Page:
Editorial

President Buhari’s successor plea

In days preceding the last Special Convention of the ruling APC, President Muhammadu Buhari made a plea to the Party’s stakeholders that he should be allowed to choose his successor.

Events which followed suggests that the APC Governors’ Forum and indeed other critical stakeholders in APC did not agree with the President. Democracy is about free choice. It is about giving people opportunities to choose their leaders without hindrance.

By asking other key stakeholders to allow him to anoint a successor President Buhari attempted to take away the educative value of democracy to the citizens. There is no better way of educating citizens than giving them the opportunity to participate directly in the selection of their representatives.

It is believed that a credible election of leaders remains a salient indicator of democratic consolidation and peaceful means of changing governments. Public office is not the property of the incumbent. It belongs to the citizens who should be able to reclaim it in an orderly and peaceful way.

Selections of flag bearers play a significant role in deepening democracy; it enables the governed to decide who governs them. If Mr President was allowed to produce his successor, he would have disenfranchised thousands of party members.

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The gumption behind Mr President’s request was eloquently expressed by President Yoweri Museveni of Uganda when he said: ‘I’m not ready to hand over power to people or groups of people who have no ability to manage a nation…why should I sentence Ugandans to suicide by handling over power to people we fought and defeated? This viewpoint is a direct onslaught on democracy as it seeks to undermine the national Constitution.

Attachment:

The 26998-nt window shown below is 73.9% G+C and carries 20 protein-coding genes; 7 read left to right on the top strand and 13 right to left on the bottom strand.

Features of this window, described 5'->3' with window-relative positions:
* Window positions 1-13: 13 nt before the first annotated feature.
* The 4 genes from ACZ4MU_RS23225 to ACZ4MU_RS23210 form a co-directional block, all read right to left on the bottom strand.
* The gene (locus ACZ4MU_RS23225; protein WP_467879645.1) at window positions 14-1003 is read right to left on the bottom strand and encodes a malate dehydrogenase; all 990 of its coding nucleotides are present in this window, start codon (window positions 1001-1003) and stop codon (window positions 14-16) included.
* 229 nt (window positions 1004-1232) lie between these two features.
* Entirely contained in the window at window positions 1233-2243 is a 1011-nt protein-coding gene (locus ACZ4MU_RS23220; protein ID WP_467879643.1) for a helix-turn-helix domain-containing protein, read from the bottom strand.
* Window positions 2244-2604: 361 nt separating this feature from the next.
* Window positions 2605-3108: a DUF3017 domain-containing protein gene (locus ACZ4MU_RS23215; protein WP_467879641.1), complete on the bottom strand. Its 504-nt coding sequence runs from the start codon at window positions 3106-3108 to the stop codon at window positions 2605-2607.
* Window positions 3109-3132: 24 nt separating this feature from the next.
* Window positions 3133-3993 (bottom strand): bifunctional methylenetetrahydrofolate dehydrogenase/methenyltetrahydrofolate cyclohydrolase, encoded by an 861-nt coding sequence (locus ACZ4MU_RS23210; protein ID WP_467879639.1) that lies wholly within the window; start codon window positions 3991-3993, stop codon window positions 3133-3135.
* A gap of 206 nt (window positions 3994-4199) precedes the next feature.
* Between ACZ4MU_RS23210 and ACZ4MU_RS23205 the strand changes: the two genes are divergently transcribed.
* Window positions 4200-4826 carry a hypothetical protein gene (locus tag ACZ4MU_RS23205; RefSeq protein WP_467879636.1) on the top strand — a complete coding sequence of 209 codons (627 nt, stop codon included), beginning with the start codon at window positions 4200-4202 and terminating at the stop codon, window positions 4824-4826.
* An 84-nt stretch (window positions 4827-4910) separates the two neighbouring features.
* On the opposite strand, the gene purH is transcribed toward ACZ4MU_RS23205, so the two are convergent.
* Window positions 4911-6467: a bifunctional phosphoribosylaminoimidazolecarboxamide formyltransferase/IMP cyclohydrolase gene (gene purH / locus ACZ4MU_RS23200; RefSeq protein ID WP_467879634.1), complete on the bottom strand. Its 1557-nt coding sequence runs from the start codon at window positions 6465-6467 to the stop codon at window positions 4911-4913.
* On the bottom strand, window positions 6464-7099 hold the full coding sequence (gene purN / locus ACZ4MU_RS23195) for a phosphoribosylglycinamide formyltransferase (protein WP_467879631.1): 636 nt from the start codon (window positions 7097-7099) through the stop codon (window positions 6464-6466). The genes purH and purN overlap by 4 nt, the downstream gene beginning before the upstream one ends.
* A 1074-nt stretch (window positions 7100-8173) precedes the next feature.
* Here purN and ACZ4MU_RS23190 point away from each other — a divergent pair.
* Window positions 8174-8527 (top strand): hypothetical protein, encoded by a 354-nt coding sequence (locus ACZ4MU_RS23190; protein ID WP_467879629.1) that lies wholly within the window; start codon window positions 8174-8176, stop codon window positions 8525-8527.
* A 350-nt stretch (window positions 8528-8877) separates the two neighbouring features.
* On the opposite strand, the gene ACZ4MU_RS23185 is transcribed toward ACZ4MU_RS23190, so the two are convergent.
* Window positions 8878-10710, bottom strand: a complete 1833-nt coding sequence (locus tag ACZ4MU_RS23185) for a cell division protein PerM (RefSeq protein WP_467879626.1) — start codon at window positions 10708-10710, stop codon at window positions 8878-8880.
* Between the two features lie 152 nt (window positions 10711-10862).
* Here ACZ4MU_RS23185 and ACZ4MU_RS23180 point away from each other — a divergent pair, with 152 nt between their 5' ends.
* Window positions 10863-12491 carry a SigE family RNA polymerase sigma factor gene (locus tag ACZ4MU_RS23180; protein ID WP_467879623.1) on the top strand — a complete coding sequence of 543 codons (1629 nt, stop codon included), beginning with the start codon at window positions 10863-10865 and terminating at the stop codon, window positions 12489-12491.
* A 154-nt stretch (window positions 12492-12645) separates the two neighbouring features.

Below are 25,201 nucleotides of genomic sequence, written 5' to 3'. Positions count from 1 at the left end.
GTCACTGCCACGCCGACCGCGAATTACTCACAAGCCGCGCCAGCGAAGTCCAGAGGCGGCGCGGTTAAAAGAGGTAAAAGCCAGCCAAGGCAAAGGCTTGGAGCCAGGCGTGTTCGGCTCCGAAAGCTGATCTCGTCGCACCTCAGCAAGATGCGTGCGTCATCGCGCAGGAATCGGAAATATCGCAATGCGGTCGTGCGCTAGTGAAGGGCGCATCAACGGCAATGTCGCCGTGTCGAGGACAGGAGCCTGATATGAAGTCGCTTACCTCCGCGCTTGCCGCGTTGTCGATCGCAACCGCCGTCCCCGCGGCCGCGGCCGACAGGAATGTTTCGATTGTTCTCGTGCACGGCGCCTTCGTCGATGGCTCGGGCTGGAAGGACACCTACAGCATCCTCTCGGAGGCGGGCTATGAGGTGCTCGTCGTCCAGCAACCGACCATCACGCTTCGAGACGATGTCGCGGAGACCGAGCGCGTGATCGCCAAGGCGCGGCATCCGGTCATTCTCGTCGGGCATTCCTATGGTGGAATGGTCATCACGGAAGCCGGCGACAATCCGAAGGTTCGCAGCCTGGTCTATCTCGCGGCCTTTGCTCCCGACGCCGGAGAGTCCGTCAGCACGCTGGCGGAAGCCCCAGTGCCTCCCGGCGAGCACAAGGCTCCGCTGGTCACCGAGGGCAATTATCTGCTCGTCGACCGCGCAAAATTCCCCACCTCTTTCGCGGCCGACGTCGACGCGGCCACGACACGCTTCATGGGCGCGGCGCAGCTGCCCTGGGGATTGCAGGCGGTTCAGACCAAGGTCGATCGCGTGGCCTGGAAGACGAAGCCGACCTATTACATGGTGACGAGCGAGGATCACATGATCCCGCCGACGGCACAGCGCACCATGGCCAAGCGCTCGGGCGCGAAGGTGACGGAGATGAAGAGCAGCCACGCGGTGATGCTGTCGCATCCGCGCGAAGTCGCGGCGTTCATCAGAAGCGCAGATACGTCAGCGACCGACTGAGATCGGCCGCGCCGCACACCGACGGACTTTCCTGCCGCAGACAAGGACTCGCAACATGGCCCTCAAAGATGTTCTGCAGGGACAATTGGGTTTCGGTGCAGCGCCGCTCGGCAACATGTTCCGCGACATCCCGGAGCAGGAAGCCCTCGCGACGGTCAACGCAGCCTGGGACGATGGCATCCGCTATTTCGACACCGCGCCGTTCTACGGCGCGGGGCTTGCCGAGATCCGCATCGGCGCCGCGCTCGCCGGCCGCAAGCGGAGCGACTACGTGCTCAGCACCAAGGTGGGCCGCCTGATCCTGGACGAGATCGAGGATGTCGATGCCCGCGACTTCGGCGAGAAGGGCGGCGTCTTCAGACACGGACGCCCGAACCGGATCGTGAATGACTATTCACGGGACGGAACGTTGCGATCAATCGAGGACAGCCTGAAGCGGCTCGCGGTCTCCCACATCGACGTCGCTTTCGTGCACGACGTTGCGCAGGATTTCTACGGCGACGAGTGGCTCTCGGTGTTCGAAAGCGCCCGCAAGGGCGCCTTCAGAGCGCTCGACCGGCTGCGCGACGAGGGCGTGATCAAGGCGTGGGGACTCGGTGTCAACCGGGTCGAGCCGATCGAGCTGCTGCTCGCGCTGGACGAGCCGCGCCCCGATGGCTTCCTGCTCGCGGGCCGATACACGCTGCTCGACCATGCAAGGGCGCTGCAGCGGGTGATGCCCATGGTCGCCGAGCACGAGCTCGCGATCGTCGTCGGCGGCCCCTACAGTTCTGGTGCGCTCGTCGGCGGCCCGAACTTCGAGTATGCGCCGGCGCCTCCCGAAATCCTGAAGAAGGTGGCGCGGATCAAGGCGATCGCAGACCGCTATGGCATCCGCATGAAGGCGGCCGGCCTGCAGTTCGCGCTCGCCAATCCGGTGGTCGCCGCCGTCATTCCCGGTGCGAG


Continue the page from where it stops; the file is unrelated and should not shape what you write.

This might be why most African democracies are perceived as civil rule not democracies. Without mincing words, the request of Mr President is undemocratic and an antithesis to enshrining and strengthening democracy in the country. Therefore, the refusal of the key stakeholders to grant him this request is a commendable gesture. We also commend the APC Governors for pushing for power shift to the South.

Their insistence on the conduct of primary election has fortified the Party’s internal democracy by allowing party members to select the flag bearer. Mr President, too despite the error of judgement in his quest for support to appoint a successor, must be commended for capitulating.

Sadly, avoidable damage has been inflicted on the personal integrity of the President and the unity within the party. First, the assertion by Mr President that he belongs to no one and belongs to all is now seriously being questioned despite his denial that he had no preferred candidate.

The question is if he had no preferred candidate why did he ask for permission to anoint a one 48 hours to the Convention? Was he planning to scan the horizon and come up with one within 24 hours? We do not know who Mr President’s preferred successor was.

If it was not Senator Bola Ahmed Tinubu, the path ahead could be turbulent for the Party’s cohesiveness. The thinking of Tinubu followers will be that their leader emerged despite an attempt to exclude him. Such a mindset could affect the campaign and the personal relationship between Tinubu and Mr President.

At the Party level, the allegation that the Party Chairman Senator Abdullahi Adamu unilaterally announced a consensus candidate will leave a sore in the relationship between the party echelon, the candidate, and his followers.

It is on record that Senator Adamu was the immediate Chair of the APC Reconciliation Committee and Tinubu refused to meet with his team despite several efforts during that assignment leading to gossip within the party that there was no love lost between the two of them. It is now time for all stakeholders to unite and reduce tension within the Party that usually spills into other spheres of our national life.

To conclude we need to remind our political leadership that a democratic system must involve the following: regular elections, open decision-making process, right to vote and be voted for, respect for basic human rights, presence of a vibrant civil society, open competition for political power through viable political parties, freedom of association, separation of power, and the rule of law.

A well-established democratic system must consist of the above elements. The strength of the idea of democracy lies in the principle of people’s participation in governance.

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